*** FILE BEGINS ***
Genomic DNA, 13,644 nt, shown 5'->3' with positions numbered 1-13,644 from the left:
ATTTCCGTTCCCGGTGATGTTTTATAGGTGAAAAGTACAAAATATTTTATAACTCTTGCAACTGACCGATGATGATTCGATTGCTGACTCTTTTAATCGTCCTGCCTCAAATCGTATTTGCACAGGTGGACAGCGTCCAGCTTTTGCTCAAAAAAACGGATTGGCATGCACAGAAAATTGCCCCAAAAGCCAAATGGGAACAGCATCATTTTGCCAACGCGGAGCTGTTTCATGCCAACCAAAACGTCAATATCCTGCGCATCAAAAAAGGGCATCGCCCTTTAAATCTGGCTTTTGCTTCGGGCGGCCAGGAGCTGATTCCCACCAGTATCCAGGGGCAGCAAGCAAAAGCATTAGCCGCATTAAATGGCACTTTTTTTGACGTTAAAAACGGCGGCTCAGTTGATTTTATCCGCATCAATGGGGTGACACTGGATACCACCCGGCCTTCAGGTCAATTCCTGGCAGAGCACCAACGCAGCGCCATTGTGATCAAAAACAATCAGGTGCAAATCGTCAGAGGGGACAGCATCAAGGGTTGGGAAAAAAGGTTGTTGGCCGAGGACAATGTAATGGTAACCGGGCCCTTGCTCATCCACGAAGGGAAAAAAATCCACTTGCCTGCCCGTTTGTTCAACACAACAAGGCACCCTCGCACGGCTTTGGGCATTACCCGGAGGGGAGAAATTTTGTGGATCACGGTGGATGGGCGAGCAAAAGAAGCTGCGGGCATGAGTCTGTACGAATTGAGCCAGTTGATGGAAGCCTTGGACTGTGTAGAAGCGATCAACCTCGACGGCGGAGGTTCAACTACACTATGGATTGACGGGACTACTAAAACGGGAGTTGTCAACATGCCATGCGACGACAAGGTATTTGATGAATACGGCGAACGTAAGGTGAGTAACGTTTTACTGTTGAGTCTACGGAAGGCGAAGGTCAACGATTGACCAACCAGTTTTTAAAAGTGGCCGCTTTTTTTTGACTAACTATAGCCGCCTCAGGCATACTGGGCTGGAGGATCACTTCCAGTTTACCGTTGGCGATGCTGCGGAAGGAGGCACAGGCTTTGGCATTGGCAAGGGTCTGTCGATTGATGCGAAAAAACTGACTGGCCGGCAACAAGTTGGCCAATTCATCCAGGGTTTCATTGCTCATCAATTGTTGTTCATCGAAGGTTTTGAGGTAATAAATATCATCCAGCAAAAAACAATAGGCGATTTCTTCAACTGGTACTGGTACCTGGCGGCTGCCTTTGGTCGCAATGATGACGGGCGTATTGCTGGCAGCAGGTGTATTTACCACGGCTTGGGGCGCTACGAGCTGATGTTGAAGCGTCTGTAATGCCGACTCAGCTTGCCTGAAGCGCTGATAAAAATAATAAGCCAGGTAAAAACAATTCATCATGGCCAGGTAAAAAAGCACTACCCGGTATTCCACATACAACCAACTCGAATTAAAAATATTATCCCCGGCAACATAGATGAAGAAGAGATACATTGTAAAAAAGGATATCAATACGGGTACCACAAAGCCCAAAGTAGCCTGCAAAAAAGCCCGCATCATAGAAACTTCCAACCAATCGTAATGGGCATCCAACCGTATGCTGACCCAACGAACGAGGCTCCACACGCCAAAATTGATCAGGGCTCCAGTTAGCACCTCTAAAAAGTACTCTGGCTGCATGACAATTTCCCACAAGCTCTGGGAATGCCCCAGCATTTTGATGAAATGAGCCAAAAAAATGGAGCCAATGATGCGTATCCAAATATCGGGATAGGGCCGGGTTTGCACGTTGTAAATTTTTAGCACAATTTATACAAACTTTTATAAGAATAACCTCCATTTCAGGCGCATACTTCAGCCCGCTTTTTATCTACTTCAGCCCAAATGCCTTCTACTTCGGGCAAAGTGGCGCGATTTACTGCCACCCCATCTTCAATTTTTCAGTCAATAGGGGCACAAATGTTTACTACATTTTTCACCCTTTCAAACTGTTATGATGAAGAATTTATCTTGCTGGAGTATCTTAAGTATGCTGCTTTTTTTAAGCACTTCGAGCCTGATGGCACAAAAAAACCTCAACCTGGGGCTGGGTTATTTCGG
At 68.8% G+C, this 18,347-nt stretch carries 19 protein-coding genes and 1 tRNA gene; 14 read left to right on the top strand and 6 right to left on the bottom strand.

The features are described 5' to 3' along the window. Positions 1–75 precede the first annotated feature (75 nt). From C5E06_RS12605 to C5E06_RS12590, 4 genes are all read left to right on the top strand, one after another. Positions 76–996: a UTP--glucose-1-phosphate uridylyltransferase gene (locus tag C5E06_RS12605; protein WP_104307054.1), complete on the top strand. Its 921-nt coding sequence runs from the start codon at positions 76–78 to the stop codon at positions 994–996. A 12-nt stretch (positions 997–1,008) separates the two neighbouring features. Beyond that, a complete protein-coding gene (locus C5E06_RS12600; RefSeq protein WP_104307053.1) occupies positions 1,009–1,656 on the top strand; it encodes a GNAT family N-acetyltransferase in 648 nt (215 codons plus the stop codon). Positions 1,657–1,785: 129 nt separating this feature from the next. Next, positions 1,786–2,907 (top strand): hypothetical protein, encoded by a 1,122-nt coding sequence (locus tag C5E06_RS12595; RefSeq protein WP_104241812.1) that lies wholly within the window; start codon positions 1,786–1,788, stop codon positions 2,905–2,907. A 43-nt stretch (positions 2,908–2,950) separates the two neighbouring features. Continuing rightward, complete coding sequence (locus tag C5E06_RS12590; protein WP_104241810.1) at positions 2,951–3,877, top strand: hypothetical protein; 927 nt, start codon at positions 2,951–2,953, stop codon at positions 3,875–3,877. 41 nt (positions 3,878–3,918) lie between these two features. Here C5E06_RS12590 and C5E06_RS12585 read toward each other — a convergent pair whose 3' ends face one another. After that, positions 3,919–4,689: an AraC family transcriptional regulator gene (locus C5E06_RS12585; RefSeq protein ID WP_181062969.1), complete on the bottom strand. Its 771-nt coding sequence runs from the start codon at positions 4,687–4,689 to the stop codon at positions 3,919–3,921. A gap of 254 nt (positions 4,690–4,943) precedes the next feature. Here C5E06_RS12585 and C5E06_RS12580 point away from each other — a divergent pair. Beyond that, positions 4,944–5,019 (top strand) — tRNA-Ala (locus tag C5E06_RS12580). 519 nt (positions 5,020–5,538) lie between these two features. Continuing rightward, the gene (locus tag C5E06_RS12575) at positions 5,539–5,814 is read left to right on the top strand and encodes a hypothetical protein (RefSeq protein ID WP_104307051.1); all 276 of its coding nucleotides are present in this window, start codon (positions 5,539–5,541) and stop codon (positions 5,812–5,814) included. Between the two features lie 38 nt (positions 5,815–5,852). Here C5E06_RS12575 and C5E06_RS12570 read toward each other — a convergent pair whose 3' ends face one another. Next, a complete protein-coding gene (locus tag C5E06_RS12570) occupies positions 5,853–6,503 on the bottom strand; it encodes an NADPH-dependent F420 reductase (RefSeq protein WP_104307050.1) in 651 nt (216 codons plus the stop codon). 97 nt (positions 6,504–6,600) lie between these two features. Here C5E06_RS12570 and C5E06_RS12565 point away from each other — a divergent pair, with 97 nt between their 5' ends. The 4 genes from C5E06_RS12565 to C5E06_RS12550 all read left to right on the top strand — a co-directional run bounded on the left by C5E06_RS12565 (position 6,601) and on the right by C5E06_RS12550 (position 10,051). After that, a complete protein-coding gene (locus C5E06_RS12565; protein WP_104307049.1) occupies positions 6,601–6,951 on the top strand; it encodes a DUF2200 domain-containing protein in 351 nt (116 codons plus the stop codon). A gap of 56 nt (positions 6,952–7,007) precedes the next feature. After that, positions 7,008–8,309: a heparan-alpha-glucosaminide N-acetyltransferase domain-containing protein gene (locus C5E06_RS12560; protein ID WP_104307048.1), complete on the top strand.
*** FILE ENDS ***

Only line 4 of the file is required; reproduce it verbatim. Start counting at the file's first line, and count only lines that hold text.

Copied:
The features are described 5' to 3' along the window. Positions 1–75 precede the first annotated feature (75 nt). From C5E06_RS12605 to C5E06_RS12590, 4 genes are all read left to right on the top strand, one after another. Positions 76–996: a UTP--glucose-1-phosphate uridylyltransferase gene (locus tag C5E06_RS12605; protein WP_104307054.1), complete on the top strand. Its 921-nt coding sequence runs from the start codon at positions 76–78 to the stop codon at positions 994–996. A 12-nt stretch (positions 997–1,008) separates the two neighbouring features. Beyond that, a complete protein-coding gene (locus C5E06_RS12600; RefSeq protein WP_104307053.1) occupies positions 1,009–1,656 on the top strand; it encodes a GNAT family N-acetyltransferase in 648 nt (215 codons plus the stop codon). Positions 1,657–1,785: 129 nt separating this feature from the next. Next, positions 1,786–2,907 (top strand): hypothetical protein, encoded by a 1,122-nt coding sequence (locus tag C5E06_RS12595; RefSeq protein WP_104241812.1) that lies wholly within the window; start codon positions 1,786–1,788, stop codon positions 2,905–2,907. A 43-nt stretch (positions 2,908–2,950) separates the two neighbouring features. Continuing rightward, complete coding sequence (locus tag C5E06_RS12590; protein WP_104241810.1) at positions 2,951–3,877, top strand: hypothetical protein; 927 nt, start codon at positions 2,951–2,953, stop codon at positions 3,875–3,877. 41 nt (positions 3,878–3,918) lie between these two features. Here C5E06_RS12590 and C5E06_RS12585 read toward each other — a convergent pair whose 3' ends face one another. After that, positions 3,919–4,689: an AraC family transcriptional regulator gene (locus C5E06_RS12585; RefSeq protein ID WP_181062969.1), complete on the bottom strand. Its 771-nt coding sequence runs from the start codon at positions 4,687–4,689 to the stop codon at positions 3,919–3,921. A gap of 254 nt (positions 4,690–4,943) precedes the next feature. Here C5E06_RS12585 and C5E06_RS12580 point away from each other — a divergent pair. Beyond that, positions 4,944–5,019 (top strand) — tRNA-Ala (locus tag C5E06_RS12580). 519 nt (positions 5,020–5,538) lie between these two features. Continuing rightward, the gene (locus tag C5E06_RS12575) at positions 5,539–5,814 is read left to right on the top strand and encodes a hypothetical protein (RefSeq protein ID WP_104307051.1); all 276 of its coding nucleotides are present in this window, start codon (positions 5,539–5,541) and stop codon (positions 5,812–5,814) included. Between the two features lie 38 nt (positions 5,815–5,852). Here C5E06_RS12575 and C5E06_RS12570 read toward each other — a convergent pair whose 3' ends face one another. Next, a complete protein-coding gene (locus tag C5E06_RS12570) occupies positions 5,853–6,503 on the bottom strand; it encodes an NADPH-dependent F420 reductase (RefSeq protein WP_104307050.1) in 651 nt (216 codons plus the stop codon). 97 nt (positions 6,504–6,600) lie between these two features. Here C5E06_RS12570 and C5E06_RS12565 point away from each other — a divergent pair, with 97 nt between their 5' ends. The 4 genes from C5E06_RS12565 to C5E06_RS12550 all read left to right on the top strand — a co-directional run bounded on the left by C5E06_RS12565 (position 6,601) and on the right by C5E06_RS12550 (position 10,051). After that, a complete protein-coding gene (locus C5E06_RS12565; protein WP_104307049.1) occupies positions 6,601–6,951 on the top strand; it encodes a DUF2200 domain-containing protein in 351 nt (116 codons plus the stop codon). A gap of 56 nt (positions 6,952–7,007) precedes the next feature. After that, positions 7,008–8,309: a heparan-alpha-glucosaminide N-acetyltransferase domain-containing protein gene (locus C5E06_RS12560; protein ID WP_104307048.1), complete on the top strand.